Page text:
In the first essay, I ask how banks make their loan approval decisions and se- lect their screening activity if their loan offers can be observed by uninformed rival lenders. I find that the impact of such an informational imperfection on screening incentives and lending standards can be rather dramatic: in order to prevent unin- formed outsiders from poaching their customers, informed banks will intention- ally make “more erratic” lending decisions and will include too many borrowers of poor quality in their loan portfolio. Moreover, they will intentionally under- invest in screening and accept that their screening decisions remain quite noisy. Both effects aggravate the adverse selection problem that an uninformed outsider faces which helps informed banks to protect themselves from competition. Most interestingly, these distortions in credit are not constant in time but vary substan- tially as the expected cash flows of projects change: I find that especially in times of low interest rates and high collateral values banks are likely to lend too much and to screen too little. I argue that the predictions of the model are well in line with many known stylized facts about credit booms. Finally, I explore a dynamic version of the model in which banks’ choices of screening precision exhibit some sort of rigidity. This extended model generates boom-bust cycles in credit that are increasing in the amount of bank competition: it features both excessive credit in boom times and inefficiently severe lending contractions in recessions.
Estimating competition -i.e., the degree as well as the form of this competition- in the banking sector entails several difficulties. First of all, even if we restrict the analysis to the intermediation business of banks, their production function is not the same as other non financial firms. For instance, when raising funds, which could be considered an input of the bank’s production function, banks also pro- vide services to consumers. In other words, suppliers of this input care about more than just the return on their deposits. For example, they care about the overdraft al- lowed in their account, or the number of ATMs available in the region. Moreover, banks typically serve different markets: credit cards, unsecured personal loans, mortgages, loans to businesses, insurance, pension plans, ... While one could re- strict the attention to a particular market, this does not seem to be the question of interest: we are interested in the degree of competitionin the banking sector as a whole. The fact that competitionin the credit card market has increased or decreased does not seem enough if one is interested in the effects to financial sta- bility. Furthermore, the existence of economies of scope may distort the analysis when focusing only on one market. It could be the case that banks are providing bundles of other financial products due to increased competition, which could be missed by focusing only on one market.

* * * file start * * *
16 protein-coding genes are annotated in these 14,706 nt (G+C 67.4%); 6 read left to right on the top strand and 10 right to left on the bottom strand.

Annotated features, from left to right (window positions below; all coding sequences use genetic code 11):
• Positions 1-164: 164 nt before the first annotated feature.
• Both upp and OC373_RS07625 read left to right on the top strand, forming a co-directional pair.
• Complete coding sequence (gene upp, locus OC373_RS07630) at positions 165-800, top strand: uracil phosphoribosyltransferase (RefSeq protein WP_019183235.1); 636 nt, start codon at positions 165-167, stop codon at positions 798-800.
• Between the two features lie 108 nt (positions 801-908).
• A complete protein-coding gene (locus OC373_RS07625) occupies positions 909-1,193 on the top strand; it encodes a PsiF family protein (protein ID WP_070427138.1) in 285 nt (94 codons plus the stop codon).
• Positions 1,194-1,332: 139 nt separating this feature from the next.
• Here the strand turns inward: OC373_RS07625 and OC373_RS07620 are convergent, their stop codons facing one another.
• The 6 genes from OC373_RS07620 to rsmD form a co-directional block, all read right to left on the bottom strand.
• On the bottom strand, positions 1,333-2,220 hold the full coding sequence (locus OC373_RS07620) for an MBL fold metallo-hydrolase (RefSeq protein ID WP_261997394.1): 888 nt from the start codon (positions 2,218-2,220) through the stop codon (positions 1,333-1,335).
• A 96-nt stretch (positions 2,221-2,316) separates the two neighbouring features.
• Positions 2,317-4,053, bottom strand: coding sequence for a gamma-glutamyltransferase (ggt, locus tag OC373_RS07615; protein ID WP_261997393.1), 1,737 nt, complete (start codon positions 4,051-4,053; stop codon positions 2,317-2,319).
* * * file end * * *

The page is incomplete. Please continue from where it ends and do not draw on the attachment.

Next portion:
items related to increase or to substitute product range, to increase product quality or to reach grater market share or new markets. The second factor la- beled as Process orientation while innovating is com- prised of five items, all of which tr y to breadth of firm actions to increase operational flexibility or pro- duction capacity or to reduce labor costs per unit or energy consumption per unit when they are look- ing for new innovations. Four items related com- mercial innovations loaded on the third factor. Sim- ilarly, three other items related to organizational innovation loaded on the four th factor. We have la- beled the fifth factor as the impor tance of the mar- ket information sources and it measures the firm’s reliance on market information sources for the in- novation process.
Second, the moderating effect of banking concentration (𝛽 3 ) in Col.2, although with the expected sign turn out not statistically significant (-0.055, t = -0.758). In the full model that includes the joint effect effects of institutional ownership andbanking concentration (Col.3), the coefficient becomes significant. (-0.353, t = -1.822). However, the effect of banking concentration in relaxing financial constraints is higher within the sample of high tangible firms (Col.5 and Col.6) and regression coefficients are more efficient (-0.477, t = -3.651; and -0.844, t = -2.970). This results tells us that the information hypothesis, mainly applies for large firms with collaterals. Banks undertake cream screaming to moderate adverse selection problems and therefore will invest on bank relationship with the high-type colletaralized firms. On the other hand, this effect is not conclusive for the opaque firms., i.e., low type collateralized firms. This finding contrasts somewhat with that was found by Ratti et al. (2008) as a higher banking concentration eased financial restrictions even for opaque firms.